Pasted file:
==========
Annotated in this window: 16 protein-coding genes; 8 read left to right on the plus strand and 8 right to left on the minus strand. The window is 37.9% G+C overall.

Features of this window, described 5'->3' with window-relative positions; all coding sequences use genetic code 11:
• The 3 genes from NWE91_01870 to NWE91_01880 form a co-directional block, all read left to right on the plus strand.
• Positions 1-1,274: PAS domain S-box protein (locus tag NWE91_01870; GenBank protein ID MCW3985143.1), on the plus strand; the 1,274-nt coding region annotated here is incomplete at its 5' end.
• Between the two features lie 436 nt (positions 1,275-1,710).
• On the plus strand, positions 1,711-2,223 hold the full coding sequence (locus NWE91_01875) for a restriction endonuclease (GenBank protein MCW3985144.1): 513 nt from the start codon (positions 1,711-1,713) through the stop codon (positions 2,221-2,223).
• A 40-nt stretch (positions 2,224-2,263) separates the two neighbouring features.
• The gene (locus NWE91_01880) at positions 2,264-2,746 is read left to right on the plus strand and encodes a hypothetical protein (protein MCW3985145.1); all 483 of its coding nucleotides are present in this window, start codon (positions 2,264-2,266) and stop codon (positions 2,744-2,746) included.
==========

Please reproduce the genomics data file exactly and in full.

Annotated in this window: 16 protein-coding genes; 8 read left to right on the plus strand and 8 right to left on the minus strand. The window is 37.9% G+C overall.

Features of this window, described 5'->3' with window-relative positions; all coding sequences use genetic code 11:
• The 3 genes from NWE91_01870 to NWE91_01880 form a co-directional block, all read left to right on the plus strand.
• Positions 1-1,274: PAS domain S-box protein (locus tag NWE91_01870; GenBank protein ID MCW3985143.1), on the plus strand; the 1,274-nt coding region annotated here is incomplete at its 5' end.
• Between the two features lie 436 nt (positions 1,275-1,710).
• On the plus strand, positions 1,711-2,223 hold the full coding sequence (locus NWE91_01875) for a restriction endonuclease (GenBank protein MCW3985144.1): 513 nt from the start codon (positions 1,711-1,713) through the stop codon (positions 2,221-2,223).
• A 40-nt stretch (positions 2,224-2,263) separates the two neighbouring features.
• The gene (locus NWE91_01880) at positions 2,264-2,746 is read left to right on the plus strand and encodes a hypothetical protein (protein MCW3985145.1); all 483 of its coding nucleotides are present in this window, start codon (positions 2,264-2,266) and stop codon (positions 2,744-2,746) included.